[Victoria Fringe Festival ’13] Looking Beyond Judgement Day and its Pop Culture Connections

31 Aug

Judgement Day PosterBy Ed Sum (The Vintage Tempest)

Over in the beautiful garden city if Victoria, B.C. Canada, the Victoria Fringe Festival returns for its 27th year with a few much-needed updates and, perhaps, an added regular venue. The voting system is changed so its more fair and the Maritime Museum provided the space for a unique play, “Judgement Day,” that kicked off the first week of the festivities. It will also be part of the last weekend too as the votes are being tallied for best of Fringe.

This gently philosophical and satirical look at how socially irreverent various world religions are gets center stage in the courtroom where real trials took place.

And the storm of controversy of which belief is right in granting a peaceful afterlife gets elegantly played up for laughs by New Blood Theatre, a group that may well be ‘new’ to the Victoria scene. They had done a previous production “Greg Phillips: Alleged Antichrist” in collaboration with the Student Alternative Theatre Company at the University of Victoria, and this new show marks their first production that will hopefully tour to other Fringe festivals around the world.

“Judgement Day” is certainly worth a look and garner after dinner discussion if what’s said about religion, the afterlife, and what’s next is true. This play brings forth recollections from this author from when a classic science-fiction/drama television show, Quantum Leap, was airing its final episode, “The Mirror Image” where Sam Beckett finally learns that he has been in control of his “leaps” from the very beginning. Maybe a better title to use is “The Road Home,” but that would be telling too much.

Fringe Festival Booklet

This play is all about the choices made in life and how it affects what’s next for every soul that’s there, including the audience. With one smartly inserted actress (Sarah Cashin) mixed in with this crowd, not everyone will realize who the mole is until the courtroom dramatics takes off. Jane (Cashin) gets targeted and awaits her turn for learning where she is headed next.

This show is not Perry Mason, Ally McBeal or Matlock in disguise. Instead, this type of court has only a Baliff (Ryan Bangma) and Judge (Robin Gadsby) to preside over and make decisions over where each individual’s spirit is going to head. And where they go is interestingly offered up by the Judge. Gadsby’s character is very much like Judge Harry T. Stone in Night Court, and Bangma is very enigmatic in his role as the Bailiff. This secondary character is hard to figure out. Perhaps he’s a non-denominational God in disguise, or maybe he’s just a pragmatist.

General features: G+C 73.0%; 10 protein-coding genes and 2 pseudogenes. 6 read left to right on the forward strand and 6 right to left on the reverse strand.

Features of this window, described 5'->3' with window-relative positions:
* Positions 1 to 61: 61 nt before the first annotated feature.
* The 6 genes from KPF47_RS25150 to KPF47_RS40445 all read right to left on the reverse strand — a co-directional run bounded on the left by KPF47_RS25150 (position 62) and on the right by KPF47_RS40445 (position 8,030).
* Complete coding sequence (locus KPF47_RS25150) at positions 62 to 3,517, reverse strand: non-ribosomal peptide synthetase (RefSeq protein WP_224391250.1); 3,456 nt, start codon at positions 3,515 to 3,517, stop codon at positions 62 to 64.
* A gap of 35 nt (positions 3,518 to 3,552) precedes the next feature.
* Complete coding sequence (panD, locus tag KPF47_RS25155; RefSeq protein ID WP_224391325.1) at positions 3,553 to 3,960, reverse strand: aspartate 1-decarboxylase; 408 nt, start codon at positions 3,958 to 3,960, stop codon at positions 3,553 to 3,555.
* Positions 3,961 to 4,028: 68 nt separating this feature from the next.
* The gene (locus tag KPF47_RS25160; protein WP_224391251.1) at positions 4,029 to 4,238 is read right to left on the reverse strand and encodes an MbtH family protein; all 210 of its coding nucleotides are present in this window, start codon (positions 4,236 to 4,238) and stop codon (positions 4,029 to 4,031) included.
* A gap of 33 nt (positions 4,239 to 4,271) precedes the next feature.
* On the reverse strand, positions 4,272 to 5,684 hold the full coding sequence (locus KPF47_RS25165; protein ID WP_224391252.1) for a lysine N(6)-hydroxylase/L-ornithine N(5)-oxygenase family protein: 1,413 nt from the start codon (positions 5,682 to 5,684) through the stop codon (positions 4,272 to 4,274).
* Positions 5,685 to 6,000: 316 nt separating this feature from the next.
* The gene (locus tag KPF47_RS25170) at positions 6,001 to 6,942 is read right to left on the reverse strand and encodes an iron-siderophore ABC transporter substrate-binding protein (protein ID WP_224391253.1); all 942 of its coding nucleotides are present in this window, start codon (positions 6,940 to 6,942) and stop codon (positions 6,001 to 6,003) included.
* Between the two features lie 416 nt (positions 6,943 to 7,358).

Playright and producer, Gadsby revealed that it is essentially Albert Einstein when he crafted the Baliff character. This physicist’s existential point of view can be best summarized with him saying, “We must not conceal from ourselves that no improvement in the present depressing situation is possible without a severe struggle; for the handful of those who are really determined to do something is minute in comparison with the mass of the lukewarm and the misguided….”

But not everyone will read into this play in such a deep level where it will have a significant meaning to them. The absurdity of the situation is very good but the archetypes being represented were very stereotyped. Had that been played down than up, more people could relate to the events going on.

Courtroom

The space used to present this play is excellent since it helps put audiences into the moment. The realism is very appreciated, and hopefully, should this performance tour to other Fringe festivals around the world, maybe a similar kind of space can be found to make this show work. Perhaps an old hall, where the performers are walking through a series of gates to represent the trials each soul has to face. But with a courtroom, all that’s needed is a Judge. As for what’s next, this play does a great job at asking that absolute question. Just what is next? The answers do not need to be spiritual.

This play succeeds in being very thoughtful. While it’s done more for laughs, some audiences may well leave with plenty of food for thought. Hopefully it will be seen again outside of the Fringe circuit, as it is worth spreading a new word around — and that’s to just have an open mind to knowing that life is simply about the choices made. The final path is not always absolute.

4 Stars out of 5

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